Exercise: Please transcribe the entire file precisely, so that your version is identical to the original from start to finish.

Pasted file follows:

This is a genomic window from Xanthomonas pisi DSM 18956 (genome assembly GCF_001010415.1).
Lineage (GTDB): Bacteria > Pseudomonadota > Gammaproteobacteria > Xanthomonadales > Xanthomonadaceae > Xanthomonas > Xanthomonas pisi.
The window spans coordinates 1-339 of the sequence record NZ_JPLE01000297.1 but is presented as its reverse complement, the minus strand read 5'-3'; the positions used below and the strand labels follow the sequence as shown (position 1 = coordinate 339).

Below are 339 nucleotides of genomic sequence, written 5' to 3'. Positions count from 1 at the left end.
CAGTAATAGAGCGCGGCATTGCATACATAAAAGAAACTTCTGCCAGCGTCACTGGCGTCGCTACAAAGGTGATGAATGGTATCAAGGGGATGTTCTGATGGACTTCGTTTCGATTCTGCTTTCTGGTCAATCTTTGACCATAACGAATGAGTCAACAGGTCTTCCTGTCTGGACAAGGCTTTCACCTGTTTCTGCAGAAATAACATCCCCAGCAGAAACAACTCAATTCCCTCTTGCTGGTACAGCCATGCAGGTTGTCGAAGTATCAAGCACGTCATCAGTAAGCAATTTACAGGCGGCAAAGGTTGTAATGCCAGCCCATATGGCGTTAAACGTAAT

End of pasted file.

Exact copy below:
This is a genomic window from Xanthomonas pisi DSM 18956 (genome assembly GCF_001010415.1).
Lineage (GTDB): Bacteria > Pseudomonadota > Gammaproteobacteria > Xanthomonadales > Xanthomonadaceae > Xanthomonas > Xanthomonas pisi.
The window spans coordinates 1-339 of the sequence record NZ_JPLE01000297.1 but is presented as its reverse complement, the minus strand read 5'-3'; the positions used below and the strand labels follow the sequence as shown (position 1 = coordinate 339).

Below are 339 nucleotides of genomic sequence, written 5' to 3'. Positions count from 1 at the left end.
CAGTAATAGAGCGCGGCATTGCATACATAAAAGAAACTTCTGCCAGCGTCACTGGCGTCGCTACAAAGGTGATGAATGGTATCAAGGGGATGTTCTGATGGACTTCGTTTCGATTCTGCTTTCTGGTCAATCTTTGACCATAACGAATGAGTCAACAGGTCTTCCTGTCTGGACAAGGCTTTCACCTGTTTCTGCAGAAATAACATCCCCAGCAGAAACAACTCAATTCCCTCTTGCTGGTACAGCCATGCAGGTTGTCGAAGTATCAAGCACGTCATCAGTAAGCAATTTACAGGCGGCAAAGGTTGTAATGCCAGCCCATATGGCGTTAAACGTAAT